Romaldo Giurgola; architect was leader of 'Phila. School'

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The Liberty Bell Pavilion on Independence Mall was a Giurgola design. From it, one could see his addition to the Penn Mutual insurance building on Chestnut Street as well. The pavilion was torn down in 2006. File Photographs

Romaldo Giurgola, 95, who was a member of an influential group of Philadelphia architects who pushed back against Modernist orthodoxies and helped make the city a hotbed of innovative design thinking in the 1960s, died Sunday, May 15, in Canberra, Australia, where he had lived since 1982.

Mr. Giurgola, who was fondly known by colleagues as "Aldo," was a Roman native who moved to Philadelphia in the late 1950s to teach architecture at the University of Pennsylvania. He soon fell in with two other upstarts, Robert Venturi and Louis Kahn, who were also beginning to question Modernism's harsh, functionalist approach. They were dubbed "the Philadelphia School" after Progressive Architecture magazine ran an article on their work in 1961.

Mr. Giurgola was by far the most prolific of the group. After partnering with fellow professor Ehrman B. Mitchell, they won a string of high-profile commissions. Their firm, Mitchell/Giurgola, was responsible for some of the most important projects built in Philadelphia in the run-up to the Bicentennial, including the Penn Mutual tower at 508 Walnut St., the United Way headquarters at 1709 Benjamin Franklin Parkway, and the original Liberty Bell Pavilion on Independence Mall.

At a time when much of architecture was hostile to history and context, what distinguished Mr. Giurgola's work was its respect for its surroundings.

His United Way building was considered radical because each of its three facades was designed differently, in response to its neighbors and the angle of the sun. At Penn Mutual, he preserved an 1835 Egyptian Revival facade by John Haviland and made it a feature of the dramatic entry plaza.

Mr. Giurgola's work, according to the architectural historian Kenneth Frampton, had "the generosity and civic grandeur that was once associated with H.H. Richardson," the great 19th-century American designer of libraries and government buildings.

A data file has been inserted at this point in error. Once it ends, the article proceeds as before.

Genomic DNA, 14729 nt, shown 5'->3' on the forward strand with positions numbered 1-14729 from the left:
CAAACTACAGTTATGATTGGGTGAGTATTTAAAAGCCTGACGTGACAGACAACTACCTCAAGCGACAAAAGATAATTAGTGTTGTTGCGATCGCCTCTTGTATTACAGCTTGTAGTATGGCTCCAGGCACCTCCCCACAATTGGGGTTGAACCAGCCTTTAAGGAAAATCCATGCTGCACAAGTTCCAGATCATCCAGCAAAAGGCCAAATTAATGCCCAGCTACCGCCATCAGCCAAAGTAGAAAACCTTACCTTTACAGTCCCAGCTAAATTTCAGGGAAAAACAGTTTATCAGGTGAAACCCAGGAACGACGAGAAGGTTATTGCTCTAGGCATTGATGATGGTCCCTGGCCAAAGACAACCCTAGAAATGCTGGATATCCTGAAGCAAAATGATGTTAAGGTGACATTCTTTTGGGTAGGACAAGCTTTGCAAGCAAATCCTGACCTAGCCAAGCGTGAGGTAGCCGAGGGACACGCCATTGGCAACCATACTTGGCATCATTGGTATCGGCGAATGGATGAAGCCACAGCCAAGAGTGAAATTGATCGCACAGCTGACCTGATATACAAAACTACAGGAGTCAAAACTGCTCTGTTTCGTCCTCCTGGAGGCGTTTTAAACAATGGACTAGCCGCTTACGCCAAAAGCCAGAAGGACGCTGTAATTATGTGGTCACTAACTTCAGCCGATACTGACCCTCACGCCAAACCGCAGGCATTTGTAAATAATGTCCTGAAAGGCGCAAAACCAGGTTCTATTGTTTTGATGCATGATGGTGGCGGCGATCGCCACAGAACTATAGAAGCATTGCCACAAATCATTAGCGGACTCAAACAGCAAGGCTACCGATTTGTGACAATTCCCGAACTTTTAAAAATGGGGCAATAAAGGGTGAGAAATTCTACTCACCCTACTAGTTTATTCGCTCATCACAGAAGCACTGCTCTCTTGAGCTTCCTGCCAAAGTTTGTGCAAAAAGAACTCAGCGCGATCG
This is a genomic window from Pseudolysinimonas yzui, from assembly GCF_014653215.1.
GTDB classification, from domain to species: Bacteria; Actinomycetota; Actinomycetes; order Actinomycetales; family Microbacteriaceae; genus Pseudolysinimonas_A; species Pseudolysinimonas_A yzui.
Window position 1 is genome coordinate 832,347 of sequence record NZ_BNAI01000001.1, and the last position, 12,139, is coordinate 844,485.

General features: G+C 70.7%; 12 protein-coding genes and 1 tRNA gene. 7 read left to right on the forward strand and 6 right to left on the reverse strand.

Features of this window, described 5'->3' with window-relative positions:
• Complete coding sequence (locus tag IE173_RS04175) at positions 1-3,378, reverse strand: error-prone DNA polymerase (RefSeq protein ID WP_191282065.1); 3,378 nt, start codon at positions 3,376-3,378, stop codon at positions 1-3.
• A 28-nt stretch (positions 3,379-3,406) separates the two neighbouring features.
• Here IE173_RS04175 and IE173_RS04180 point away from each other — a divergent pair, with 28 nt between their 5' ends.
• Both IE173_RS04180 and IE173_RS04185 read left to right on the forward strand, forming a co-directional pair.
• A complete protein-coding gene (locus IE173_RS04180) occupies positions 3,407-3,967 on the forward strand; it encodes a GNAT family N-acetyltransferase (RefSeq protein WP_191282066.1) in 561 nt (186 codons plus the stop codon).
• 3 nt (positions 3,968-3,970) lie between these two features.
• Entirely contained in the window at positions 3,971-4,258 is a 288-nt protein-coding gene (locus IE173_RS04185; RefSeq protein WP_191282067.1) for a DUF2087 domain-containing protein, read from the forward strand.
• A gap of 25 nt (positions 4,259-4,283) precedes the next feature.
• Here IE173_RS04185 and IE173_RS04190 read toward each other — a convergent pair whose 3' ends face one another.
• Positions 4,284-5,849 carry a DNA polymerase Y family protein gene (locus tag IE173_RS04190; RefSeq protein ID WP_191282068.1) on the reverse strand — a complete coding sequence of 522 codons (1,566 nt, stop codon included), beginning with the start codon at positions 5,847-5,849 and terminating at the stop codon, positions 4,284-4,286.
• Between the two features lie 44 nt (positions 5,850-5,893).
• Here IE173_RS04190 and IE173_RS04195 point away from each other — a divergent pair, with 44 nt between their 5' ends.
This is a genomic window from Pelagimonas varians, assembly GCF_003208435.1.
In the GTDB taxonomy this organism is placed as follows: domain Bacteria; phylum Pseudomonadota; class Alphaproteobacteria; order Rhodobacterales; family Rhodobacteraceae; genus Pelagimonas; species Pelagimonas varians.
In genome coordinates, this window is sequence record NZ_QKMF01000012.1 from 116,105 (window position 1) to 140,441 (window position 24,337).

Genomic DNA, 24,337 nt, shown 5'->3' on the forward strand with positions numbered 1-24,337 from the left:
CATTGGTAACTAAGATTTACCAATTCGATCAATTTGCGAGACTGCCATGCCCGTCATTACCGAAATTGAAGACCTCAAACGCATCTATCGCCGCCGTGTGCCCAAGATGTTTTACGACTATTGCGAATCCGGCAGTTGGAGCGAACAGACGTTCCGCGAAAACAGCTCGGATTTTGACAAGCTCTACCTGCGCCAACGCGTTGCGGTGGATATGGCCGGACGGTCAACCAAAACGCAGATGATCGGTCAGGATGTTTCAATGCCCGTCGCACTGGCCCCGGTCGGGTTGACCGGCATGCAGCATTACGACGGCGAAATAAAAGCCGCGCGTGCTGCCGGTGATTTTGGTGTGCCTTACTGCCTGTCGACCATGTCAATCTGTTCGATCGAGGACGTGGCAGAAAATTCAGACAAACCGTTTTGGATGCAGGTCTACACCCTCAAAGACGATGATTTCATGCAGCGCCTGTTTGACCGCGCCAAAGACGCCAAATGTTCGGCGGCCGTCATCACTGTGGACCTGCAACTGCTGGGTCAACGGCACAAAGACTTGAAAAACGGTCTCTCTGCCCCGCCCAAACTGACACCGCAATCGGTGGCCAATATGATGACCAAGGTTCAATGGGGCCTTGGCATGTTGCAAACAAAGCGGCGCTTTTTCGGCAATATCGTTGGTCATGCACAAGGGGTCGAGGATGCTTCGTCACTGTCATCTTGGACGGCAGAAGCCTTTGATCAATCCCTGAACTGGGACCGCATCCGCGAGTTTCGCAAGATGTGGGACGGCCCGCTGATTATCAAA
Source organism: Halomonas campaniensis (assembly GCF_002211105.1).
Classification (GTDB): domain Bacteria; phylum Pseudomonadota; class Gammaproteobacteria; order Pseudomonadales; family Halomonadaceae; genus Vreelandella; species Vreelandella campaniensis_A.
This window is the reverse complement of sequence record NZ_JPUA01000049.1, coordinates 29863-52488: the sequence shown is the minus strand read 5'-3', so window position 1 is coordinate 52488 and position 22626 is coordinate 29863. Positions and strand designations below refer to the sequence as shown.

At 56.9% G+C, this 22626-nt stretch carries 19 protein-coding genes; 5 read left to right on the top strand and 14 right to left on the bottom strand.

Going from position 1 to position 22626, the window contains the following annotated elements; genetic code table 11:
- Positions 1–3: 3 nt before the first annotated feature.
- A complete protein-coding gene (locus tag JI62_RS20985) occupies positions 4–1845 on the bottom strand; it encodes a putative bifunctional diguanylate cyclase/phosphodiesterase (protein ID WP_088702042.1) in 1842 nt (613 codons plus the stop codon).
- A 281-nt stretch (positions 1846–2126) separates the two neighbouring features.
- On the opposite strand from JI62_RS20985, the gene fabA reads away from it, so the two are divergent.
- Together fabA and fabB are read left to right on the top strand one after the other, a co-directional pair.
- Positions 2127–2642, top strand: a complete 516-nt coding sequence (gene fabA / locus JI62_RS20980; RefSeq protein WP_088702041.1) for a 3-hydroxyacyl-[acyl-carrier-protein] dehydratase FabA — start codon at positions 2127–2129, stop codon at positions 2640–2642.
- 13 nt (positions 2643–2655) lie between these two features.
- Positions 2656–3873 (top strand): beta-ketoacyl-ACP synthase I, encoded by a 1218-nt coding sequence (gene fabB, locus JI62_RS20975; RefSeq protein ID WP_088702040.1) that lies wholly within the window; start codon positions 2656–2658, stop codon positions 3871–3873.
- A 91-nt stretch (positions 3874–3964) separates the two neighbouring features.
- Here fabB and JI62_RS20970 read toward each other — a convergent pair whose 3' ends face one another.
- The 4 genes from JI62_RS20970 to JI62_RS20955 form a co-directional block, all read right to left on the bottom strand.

Although Venturi and Kahn may be better known, it was Mr. Giurgola "who most fully embodied the ideas of the Philadelphia school," said John Lobell, who teaches architecture at the Pratt Institute and who trained at Penn in the '60s.

Probably the most common word used to describe Mr. Giurgola's designs is humanist.

"Being a Roman, he had a strong appreciation for urban placemaking, and the simple, direct way that Italian buildings present themselves to the street," said Alan Greenberger, an architect and former Philadelphia deputy mayor for planning, who got his start working for Mitchell/Giurgola.

Mr. Giurgola was experimenting with contextualism as early as 1962. One of his finest Philadelphia compositions was a two-window-wide addition to the Philadelphia Life Insurance building, a small, columned, Neoclassical structure at Broad and Cherry Streets. While his contribution was frankly modern, it stood as a respectful, elegant equal.

Mr. Giurgola became chair of Columbia University's architecture department in 1966, but he continued to maintain his Philadelphia office. In 1982, after he won an international competition to design a new Australian parliament building, he moved to Canberra. He won the Gold Medal from the American Institute of Architects the same year.

Mr. Giurgola lived long enough to see several of his Philadelphia buildings demolished.

The Liberty Bell Pavilion came down in 2006. The state demolished his insurance company building in 2008 for the Convention Center expansion, despite promises to incorporate it into the new design. Now, his William Penn High School at 1333 N. Broad St., one of his least-loved buildings, is being reduced to rubble.

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